Today, the Hancock Park Homeowners Assn. counts about 1,200 homes within the boundaries of Melrose Avenue, Wilshire Boulevard and both sides of Highland and Rossmore avenues. The association’s board of directors includes six Jews among its 16 current members, Marguerite Byrne said.
The neighborhood is home to celebrities, including actors Antonio Banderas and Melanie Griffith; an international collection of residences of consuls general, including Turkey’s eye-popping red quarters; and an increasingly diverse demographic drawing Asian and black residents, including PBS talk show host Tavis Smiley, a recent arrival.
But the most conspicuous residents may be Orthodox Jewish families, who are frequently seen strolling the streets in black suits and dresses. David Rubin, a former Yavneh president, said Orthodox Jews began increasing their presence more than a decade ago. The area is within walking distance of the many synagogues in the La Brea Avenue area, a requirement for Orthodox families, who may not drive or turn on electricity on their holy days.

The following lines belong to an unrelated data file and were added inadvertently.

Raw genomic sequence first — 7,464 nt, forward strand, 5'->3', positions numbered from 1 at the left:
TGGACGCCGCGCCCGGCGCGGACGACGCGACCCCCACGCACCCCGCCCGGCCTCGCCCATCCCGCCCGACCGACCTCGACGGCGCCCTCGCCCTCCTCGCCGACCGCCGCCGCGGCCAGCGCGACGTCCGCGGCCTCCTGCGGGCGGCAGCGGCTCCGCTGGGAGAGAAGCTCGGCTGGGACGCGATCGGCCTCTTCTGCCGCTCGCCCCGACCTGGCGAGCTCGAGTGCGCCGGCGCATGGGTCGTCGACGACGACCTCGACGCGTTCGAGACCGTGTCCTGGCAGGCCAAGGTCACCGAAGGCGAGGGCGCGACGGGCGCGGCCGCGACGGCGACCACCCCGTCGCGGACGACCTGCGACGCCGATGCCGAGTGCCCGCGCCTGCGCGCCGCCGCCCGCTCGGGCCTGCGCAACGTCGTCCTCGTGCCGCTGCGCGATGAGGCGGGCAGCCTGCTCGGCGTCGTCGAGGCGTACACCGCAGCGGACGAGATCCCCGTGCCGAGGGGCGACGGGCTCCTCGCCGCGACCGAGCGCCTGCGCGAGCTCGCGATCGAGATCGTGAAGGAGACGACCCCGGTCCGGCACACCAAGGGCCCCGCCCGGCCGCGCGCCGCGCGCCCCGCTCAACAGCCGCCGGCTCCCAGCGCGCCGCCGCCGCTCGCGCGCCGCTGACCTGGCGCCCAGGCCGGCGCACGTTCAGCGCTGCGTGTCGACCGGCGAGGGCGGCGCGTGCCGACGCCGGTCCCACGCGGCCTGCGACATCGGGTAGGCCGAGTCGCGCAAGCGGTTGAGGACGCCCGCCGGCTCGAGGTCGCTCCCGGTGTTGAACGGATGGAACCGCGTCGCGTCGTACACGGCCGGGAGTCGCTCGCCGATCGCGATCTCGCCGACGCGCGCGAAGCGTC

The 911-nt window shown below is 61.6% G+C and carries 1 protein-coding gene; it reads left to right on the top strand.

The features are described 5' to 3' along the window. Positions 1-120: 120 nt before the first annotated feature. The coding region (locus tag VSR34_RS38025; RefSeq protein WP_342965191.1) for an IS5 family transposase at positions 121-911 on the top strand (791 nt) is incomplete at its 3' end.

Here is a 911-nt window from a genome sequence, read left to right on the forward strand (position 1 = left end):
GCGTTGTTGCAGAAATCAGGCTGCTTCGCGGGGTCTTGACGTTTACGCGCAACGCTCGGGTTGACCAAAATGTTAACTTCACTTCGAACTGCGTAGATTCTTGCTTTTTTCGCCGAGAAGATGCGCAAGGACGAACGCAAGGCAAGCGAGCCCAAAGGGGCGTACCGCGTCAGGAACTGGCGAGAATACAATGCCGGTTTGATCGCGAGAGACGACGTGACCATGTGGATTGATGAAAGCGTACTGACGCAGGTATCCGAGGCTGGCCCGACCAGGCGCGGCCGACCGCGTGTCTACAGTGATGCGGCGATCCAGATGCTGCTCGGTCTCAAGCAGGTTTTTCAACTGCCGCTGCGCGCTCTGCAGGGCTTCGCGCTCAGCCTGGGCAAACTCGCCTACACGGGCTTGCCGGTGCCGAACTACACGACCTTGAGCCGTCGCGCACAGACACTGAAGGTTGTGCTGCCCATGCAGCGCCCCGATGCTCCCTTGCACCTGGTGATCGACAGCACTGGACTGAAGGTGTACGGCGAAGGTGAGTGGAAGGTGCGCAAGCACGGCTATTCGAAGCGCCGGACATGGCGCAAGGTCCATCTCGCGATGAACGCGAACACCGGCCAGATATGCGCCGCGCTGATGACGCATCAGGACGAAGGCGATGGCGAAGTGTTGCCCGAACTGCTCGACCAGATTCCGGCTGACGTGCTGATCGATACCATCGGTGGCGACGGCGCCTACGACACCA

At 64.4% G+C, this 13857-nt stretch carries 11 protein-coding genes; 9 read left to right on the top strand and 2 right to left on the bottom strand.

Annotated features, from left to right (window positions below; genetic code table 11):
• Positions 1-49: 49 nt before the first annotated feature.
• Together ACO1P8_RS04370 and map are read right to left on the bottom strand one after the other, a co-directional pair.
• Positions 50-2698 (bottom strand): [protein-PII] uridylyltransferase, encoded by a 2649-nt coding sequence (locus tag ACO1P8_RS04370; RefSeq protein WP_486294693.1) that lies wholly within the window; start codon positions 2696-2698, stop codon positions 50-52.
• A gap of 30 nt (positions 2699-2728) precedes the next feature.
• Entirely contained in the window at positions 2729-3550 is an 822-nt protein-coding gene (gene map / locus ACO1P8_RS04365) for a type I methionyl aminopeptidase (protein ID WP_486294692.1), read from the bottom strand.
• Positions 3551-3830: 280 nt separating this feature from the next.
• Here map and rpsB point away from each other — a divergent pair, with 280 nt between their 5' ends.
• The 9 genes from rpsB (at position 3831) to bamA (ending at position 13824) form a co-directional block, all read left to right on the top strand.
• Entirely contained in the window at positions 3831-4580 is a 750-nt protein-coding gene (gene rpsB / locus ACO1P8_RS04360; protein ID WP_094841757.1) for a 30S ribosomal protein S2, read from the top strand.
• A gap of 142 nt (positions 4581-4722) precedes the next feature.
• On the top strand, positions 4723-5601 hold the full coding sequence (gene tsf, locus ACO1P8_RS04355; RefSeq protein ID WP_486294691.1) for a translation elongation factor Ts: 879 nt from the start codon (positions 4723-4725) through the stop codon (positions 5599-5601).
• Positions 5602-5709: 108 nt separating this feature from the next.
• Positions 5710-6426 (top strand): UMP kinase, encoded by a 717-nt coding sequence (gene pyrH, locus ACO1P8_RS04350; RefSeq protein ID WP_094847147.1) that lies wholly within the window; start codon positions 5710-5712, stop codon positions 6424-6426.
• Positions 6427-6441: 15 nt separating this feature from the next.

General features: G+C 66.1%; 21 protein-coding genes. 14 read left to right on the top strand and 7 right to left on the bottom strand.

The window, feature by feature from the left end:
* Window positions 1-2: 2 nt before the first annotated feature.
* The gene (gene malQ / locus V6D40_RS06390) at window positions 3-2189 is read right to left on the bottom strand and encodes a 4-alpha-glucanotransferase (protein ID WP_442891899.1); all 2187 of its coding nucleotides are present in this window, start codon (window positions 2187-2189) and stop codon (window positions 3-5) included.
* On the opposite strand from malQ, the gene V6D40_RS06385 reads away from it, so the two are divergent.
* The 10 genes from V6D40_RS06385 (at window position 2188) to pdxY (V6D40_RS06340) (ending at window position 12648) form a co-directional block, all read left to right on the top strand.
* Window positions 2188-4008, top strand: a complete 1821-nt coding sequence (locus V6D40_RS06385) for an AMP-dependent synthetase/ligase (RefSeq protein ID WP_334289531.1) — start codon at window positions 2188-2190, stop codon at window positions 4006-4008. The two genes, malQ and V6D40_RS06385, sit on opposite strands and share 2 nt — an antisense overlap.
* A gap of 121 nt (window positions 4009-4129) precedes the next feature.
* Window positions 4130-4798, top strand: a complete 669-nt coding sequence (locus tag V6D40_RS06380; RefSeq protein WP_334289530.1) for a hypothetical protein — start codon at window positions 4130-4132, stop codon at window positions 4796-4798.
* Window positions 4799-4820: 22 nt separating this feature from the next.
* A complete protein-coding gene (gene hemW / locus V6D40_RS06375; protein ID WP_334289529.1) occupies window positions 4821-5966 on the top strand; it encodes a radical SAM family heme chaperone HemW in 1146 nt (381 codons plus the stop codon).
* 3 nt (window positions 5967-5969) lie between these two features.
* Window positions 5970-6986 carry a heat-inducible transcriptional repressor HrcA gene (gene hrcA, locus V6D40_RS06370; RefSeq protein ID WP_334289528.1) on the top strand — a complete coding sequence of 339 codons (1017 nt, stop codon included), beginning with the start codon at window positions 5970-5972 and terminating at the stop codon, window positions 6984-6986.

Some of the families say they moved to the area to be closer to Yavneh and take advantage of better housing values than in places like Beverly Hills. Others say they chose Hancock Park for the more spacious homes.
“I’ve been in the Fairfax community since 1960 and used to ride my bike through Hancock Park, wishing we could live here,” said Samuel H. Gruenbaum, president of Western Dental Services Inc., who moved to Hancock Park in 1990. “The streets, the homes are beautiful.”
Although there are no clear figures on the Orthodox community’s size in Hancock Park, estimates have ranged from 20% by the Jewish Journal to 50% by some real estate agents.
Marmelzat and Byrne of the homeowners association said the Orthodox presence was never controversial until the mid-1990s, when Congregation Etz Chaim purchased a home on Highland Avenue and 3rd Street and applied for a conditional use permit to use it for religious services. The request was repeatedly denied and is now the subject of litigation.
The school, meanwhile, has also drawn criticism for improperly holding religious services, such as bar mitzvahs, requesting a security fence around the property on 3rd Street and other actions.